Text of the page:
AN EXTRAORDINARY conflict of evidence emerged when a committee of MPs questioned Managing Director of London Underground Denis Tunnicliffe and ex-Chairman of London Transport Peter Ford - sacked by Deputy Prime Minister John Prescott on April 17 (p376).

Tunnicliffe was asked on April 29 for LU’s reaction to the ’public-private partnership’ announced by Prescott on March 20 (RG 5.98 p289). This sees control of most assets handed over to one, two or three concessionaires, possibly for 25 years. In return for investing £400m a year on asset renewal and clearing a £1·2bn backlog, the concessionaire(s) receive performance related payments from LU which continues to operate trains and stations.

Tunnicliffe assured the MPs ’we are pleased with that’ and ’pleased that we were involved in the practicalities of the scheme.’ But a week later, Ford was highly critical of the government’s plan. ’It’s going to be very difficult to make it work, and I think there is a very big element of uncertainty about the whole thing.’

Ford explained that LT had been asked to submit a paper on ways in which LU investment could be privately financed. He said the whole LT board (on which Tunnicliffe sits) had endorsed The Future of London Underground submitted in September 1997. This ranked a dozen options according to the financial outcome over 25 years.

The best option left LU as an integrated public sector company allowed to issue bonds backed by its revenue stream - and implicitly by government. Second best was privatising LU; as it would then be more expensive to borrow money, the outcome was £350m worse. But Ford said the option actually selected was at the bottom of the list and would cost £1bn more than the best option.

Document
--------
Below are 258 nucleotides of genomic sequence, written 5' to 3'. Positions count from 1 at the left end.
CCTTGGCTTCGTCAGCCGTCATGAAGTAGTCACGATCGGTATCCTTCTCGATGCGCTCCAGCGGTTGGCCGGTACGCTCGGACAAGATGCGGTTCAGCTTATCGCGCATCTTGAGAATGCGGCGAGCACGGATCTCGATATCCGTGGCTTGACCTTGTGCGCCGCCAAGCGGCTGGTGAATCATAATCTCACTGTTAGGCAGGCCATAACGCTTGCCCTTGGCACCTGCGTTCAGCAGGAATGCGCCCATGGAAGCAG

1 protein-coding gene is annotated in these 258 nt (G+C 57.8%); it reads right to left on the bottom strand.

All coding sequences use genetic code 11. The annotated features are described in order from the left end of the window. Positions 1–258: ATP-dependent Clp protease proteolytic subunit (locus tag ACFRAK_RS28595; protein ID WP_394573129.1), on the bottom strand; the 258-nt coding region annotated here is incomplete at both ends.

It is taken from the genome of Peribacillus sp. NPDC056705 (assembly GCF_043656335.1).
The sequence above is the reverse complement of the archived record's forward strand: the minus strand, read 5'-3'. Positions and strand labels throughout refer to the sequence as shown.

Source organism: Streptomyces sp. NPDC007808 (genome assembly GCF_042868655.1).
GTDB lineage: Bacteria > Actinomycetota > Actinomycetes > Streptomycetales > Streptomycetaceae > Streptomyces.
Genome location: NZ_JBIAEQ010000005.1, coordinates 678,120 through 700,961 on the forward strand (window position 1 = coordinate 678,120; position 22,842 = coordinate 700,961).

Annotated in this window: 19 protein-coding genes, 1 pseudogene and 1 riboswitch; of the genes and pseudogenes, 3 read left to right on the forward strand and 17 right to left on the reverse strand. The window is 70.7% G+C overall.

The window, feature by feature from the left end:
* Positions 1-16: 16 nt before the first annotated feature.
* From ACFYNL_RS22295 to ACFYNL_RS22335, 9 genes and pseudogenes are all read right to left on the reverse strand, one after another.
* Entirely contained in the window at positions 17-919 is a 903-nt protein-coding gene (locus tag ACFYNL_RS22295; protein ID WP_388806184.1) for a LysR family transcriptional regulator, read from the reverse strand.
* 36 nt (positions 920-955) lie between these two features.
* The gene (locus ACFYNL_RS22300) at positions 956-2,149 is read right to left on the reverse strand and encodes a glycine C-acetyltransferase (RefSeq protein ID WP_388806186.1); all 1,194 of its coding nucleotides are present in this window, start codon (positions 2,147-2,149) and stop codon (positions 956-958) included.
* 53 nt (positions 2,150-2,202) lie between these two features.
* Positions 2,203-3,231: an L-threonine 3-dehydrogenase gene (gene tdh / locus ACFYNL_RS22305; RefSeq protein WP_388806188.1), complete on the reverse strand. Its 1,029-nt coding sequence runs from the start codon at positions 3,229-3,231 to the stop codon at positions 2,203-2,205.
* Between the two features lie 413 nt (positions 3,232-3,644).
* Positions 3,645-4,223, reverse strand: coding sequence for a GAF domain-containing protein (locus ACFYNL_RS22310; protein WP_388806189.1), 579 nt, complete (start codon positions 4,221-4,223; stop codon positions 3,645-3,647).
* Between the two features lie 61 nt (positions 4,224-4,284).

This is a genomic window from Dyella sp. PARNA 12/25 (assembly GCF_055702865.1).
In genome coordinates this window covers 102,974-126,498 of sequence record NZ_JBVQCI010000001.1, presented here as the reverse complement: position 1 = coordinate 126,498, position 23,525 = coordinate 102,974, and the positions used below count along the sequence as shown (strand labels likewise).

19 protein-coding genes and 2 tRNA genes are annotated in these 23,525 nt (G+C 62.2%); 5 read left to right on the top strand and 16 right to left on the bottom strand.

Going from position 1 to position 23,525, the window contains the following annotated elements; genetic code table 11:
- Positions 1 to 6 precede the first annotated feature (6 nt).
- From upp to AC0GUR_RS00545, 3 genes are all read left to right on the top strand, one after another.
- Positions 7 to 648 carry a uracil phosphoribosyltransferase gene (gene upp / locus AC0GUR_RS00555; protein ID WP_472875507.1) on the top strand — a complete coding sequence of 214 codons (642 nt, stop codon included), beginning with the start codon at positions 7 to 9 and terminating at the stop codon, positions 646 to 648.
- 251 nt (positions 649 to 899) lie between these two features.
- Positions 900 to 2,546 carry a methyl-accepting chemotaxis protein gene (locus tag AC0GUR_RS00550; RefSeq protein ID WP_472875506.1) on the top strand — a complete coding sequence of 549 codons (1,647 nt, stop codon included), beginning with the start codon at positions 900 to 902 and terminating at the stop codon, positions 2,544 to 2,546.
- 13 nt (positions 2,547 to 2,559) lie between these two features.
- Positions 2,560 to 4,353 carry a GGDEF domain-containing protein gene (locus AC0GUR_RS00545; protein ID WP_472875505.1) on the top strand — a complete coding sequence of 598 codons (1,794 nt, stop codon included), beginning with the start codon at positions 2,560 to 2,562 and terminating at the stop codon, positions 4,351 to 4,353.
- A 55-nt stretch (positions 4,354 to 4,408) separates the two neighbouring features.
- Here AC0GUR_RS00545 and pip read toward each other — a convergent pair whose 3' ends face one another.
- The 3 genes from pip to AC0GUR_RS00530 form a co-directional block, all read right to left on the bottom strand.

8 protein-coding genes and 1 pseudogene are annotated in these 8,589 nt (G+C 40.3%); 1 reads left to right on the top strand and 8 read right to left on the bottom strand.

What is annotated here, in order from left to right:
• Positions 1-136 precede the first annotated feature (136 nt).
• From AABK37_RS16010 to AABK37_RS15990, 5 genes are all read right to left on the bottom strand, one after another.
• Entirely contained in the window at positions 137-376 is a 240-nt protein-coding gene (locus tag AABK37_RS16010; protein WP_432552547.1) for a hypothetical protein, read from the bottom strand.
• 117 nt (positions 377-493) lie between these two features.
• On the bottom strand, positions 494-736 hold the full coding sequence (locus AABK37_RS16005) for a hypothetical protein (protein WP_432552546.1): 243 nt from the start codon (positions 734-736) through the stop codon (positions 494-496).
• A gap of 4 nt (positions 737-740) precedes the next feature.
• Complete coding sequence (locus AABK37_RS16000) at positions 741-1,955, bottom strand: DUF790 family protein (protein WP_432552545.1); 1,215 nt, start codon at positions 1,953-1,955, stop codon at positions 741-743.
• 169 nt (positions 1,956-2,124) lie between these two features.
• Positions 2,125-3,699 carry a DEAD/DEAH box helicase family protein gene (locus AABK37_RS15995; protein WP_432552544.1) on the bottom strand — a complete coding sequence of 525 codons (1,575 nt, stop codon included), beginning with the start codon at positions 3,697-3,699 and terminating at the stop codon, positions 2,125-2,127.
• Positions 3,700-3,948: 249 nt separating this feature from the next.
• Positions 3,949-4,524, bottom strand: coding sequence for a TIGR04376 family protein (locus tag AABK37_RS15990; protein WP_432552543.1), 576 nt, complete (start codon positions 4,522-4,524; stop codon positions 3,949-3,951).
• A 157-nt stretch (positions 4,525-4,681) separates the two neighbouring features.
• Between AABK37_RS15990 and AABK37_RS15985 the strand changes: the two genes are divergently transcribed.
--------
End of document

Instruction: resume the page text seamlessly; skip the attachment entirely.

Moreover, the model used to rank the options assumed that the private sector would borrow money at 10%, whereas 15% is probably more realistic. ’It won’t be until one actually gets to tendering that you discover what the price is’, Ford warned. As to risk, ’we have seen with the Channel Tunnel Rail Link you can do a deal and think you’ve got the risk transferred to the private sector, but it actually comes back.’

If Tunnicliffe shared these concerns, he was not admitting it. ’The difference between any two options was less than any option done well or badly’, he insisted. Big efficiency savings would come from the continuity of investment assured by private finance.

Whereas Tunnicliffe claimed that ’all the options the government considered were put to us’, Ford told the committee that ’we didn’t have any discussions at any time’. In spite of writing ’a very strong letter’ to the Deputy Prime Minister on January 6, ’I never had a single discussion, and neither did any of my board colleagues.’ When he suggested reviewing the options again after bids had been received ’I was told that wasn’t going to happen.’ o

LU to be self-sustaining

The year to March 31 1998 was the busiest ever on London Underground with 825 million passenger journeys. Gross margin, cash generated internally out of revenue to fund renewal investment, reached £260m; five years ago it was negative.

Steady state renewal investment is put at £400m a year, but there is a backlog of £1·2bn. The Future of London Underground proposed that the backlog be cleared by the concessionaire(s) investing £550m a year for seven years, stabilising at £400m (at 1998 prices) thereafter.

LU becomes self-sustaining - requiring no subsidy except for new lines - when the gross margin reaches £400m. Although the margin will be eroded by payments to the asset concessionaires, LU says ’we expect to see a significant increase in the efficiency of capital spending because the new structure will enable stable, long-term investment plans to be established. Provided these efficiencies are delivered, we do not believe real fare increases will be needed to fund the new arrangements.’